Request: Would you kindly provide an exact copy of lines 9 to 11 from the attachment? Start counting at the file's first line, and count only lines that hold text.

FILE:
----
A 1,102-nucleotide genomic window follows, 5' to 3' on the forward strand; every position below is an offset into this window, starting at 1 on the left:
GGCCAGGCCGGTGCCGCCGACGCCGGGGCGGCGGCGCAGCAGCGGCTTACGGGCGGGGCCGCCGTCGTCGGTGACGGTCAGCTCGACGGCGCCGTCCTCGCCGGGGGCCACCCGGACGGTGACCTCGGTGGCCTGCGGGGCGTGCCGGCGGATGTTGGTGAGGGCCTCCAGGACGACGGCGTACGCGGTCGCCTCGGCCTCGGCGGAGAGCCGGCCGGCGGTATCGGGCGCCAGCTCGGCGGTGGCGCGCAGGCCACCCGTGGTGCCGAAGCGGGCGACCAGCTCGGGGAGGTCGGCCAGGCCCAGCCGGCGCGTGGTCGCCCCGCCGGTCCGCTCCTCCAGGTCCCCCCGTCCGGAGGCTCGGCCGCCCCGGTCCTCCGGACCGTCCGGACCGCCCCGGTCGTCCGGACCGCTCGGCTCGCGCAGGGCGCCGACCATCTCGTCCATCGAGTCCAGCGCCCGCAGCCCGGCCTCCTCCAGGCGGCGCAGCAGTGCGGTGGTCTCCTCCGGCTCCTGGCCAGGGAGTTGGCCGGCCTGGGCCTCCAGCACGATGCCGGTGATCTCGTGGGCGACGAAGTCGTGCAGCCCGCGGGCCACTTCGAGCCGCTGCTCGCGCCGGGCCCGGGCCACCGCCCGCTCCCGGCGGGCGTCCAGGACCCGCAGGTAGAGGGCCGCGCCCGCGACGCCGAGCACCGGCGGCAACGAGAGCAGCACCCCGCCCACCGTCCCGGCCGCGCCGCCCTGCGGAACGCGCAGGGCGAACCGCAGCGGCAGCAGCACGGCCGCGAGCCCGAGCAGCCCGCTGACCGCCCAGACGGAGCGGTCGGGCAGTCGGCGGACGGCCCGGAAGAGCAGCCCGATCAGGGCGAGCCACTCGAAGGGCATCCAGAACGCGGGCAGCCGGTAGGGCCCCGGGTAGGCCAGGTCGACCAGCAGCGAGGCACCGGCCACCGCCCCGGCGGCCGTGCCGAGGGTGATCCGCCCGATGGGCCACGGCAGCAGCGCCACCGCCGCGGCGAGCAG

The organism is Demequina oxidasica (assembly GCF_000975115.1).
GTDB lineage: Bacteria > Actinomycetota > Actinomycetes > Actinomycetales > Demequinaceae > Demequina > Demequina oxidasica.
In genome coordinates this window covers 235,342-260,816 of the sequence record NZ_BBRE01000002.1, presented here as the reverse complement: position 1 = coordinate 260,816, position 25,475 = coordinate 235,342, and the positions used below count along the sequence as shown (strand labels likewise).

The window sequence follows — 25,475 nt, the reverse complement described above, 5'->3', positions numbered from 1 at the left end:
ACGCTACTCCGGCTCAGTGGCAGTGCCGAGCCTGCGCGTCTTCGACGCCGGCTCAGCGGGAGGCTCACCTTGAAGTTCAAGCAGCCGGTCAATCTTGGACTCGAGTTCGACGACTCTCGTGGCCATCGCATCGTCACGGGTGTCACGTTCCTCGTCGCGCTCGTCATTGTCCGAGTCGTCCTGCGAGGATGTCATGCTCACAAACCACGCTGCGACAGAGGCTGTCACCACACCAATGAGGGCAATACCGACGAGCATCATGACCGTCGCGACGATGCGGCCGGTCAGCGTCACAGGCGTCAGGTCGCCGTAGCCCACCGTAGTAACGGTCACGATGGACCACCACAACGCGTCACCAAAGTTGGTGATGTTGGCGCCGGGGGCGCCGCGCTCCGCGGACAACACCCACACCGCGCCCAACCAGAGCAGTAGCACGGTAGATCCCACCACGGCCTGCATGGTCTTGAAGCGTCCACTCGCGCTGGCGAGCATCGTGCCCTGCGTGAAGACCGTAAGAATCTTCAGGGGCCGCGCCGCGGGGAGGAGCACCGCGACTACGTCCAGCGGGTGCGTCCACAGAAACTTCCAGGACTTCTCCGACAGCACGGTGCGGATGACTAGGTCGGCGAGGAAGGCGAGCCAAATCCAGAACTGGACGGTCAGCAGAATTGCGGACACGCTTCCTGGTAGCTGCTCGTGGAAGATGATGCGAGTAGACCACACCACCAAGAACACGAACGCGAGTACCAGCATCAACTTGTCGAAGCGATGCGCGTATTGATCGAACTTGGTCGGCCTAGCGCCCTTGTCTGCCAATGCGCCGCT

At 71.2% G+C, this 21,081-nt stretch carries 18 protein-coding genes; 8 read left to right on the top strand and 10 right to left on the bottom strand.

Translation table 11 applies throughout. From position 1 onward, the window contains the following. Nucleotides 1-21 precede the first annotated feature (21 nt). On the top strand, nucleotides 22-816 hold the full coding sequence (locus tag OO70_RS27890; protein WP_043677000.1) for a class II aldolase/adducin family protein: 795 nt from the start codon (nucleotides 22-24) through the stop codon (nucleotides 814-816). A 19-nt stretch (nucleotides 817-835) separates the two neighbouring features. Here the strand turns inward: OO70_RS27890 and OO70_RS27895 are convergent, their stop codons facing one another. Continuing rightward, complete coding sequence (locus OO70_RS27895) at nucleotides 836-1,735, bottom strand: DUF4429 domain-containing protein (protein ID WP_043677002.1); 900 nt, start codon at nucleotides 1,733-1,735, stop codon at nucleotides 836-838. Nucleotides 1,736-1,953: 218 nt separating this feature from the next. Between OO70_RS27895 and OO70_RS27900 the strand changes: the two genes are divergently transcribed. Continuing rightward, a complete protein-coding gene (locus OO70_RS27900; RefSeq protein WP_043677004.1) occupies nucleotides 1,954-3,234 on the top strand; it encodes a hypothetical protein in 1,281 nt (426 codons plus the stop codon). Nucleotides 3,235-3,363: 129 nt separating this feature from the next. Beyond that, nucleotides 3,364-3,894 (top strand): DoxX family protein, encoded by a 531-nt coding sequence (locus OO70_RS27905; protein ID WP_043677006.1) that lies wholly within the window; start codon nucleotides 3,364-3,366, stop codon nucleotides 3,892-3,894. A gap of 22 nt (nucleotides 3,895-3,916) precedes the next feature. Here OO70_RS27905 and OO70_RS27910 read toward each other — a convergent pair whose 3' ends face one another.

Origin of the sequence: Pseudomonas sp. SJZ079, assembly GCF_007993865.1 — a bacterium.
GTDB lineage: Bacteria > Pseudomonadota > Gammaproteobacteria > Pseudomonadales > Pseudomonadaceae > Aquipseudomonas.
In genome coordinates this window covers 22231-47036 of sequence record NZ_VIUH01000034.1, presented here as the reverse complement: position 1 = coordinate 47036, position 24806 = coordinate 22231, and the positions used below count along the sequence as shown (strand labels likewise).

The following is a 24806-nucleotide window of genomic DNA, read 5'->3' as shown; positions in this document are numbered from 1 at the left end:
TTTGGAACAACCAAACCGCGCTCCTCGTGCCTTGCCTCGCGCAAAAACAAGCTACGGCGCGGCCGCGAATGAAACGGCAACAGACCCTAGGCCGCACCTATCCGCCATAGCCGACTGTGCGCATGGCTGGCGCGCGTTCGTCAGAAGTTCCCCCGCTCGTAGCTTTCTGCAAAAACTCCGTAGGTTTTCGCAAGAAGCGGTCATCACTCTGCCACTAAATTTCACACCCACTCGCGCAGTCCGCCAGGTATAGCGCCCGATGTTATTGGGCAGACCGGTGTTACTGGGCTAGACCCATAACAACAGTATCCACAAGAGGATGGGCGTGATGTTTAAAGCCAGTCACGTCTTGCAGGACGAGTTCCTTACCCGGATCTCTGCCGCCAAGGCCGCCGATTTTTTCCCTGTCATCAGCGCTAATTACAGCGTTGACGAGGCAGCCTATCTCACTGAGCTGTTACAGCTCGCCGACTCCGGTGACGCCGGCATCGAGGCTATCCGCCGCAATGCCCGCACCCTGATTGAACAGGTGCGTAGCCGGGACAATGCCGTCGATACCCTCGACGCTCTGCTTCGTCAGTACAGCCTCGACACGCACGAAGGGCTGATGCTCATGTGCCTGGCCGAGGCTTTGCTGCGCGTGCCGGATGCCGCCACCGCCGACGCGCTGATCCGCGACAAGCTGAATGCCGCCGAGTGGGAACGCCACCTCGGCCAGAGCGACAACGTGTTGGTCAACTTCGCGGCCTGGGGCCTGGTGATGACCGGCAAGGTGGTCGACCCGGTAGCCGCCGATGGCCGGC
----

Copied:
Translation table 11 applies throughout. From position 1 onward, the window contains the following. Nucleotides 1-21 precede the first annotated feature (21 nt). On the top strand, nucleotides 22-816 hold the full coding sequence (locus tag OO70_RS27890; protein WP_043677000.1) for a class II aldolase/adducin family protein: 795 nt from the start codon (nucleotides 22-24) through the stop codon (nucleotides 814-816). A 19-nt stretch (nucleotides 817-835) separates the two neighbouring features. Here the strand turns inward: OO70_RS27890 and OO70_RS27895 are convergent, their stop codons facing one another. Continuing rightward, complete coding sequence (locus OO70_RS27895) at nucleotides 836-1,735, bottom strand: DUF4429 domain-containing protein (protein ID WP_043677002.1); 900 nt, start codon at nucleotides 1,733-1,735, stop codon at nucleotides 836-838. Nucleotides 1,736-1,953: 218 nt separating this feature from the next. Between OO70_RS27895 and OO70_RS27900 the strand changes: the two genes are divergently transcribed. Continuing rightward, a complete protein-coding gene (locus OO70_RS27900; RefSeq protein WP_043677004.1) occupies nucleotides 1,954-3,234 on the top strand; it encodes a hypothetical protein in 1,281 nt (426 codons plus the stop codon). Nucleotides 3,235-3,363: 129 nt separating this feature from the next. Beyond that, nucleotides 3,364-3,894 (top strand): DoxX family protein, encoded by a 531-nt coding sequence (locus OO70_RS27905; protein ID WP_043677006.1) that lies wholly within the window; start codon nucleotides 3,364-3,366, stop codon nucleotides 3,892-3,894. A gap of 22 nt (nucleotides 3,895-3,916) precedes the next feature. Here OO70_RS27905 and OO70_RS27910 read toward each other — a convergent pair whose 3' ends face one another.

Origin of the sequence: Pseudomonas sp. SJZ079, assembly GCF_007993865.1 — a bacterium.
GTDB lineage: Bacteria > Pseudomonadota > Gammaproteobacteria > Pseudomonadales > Pseudomonadaceae > Aquipseudomonas.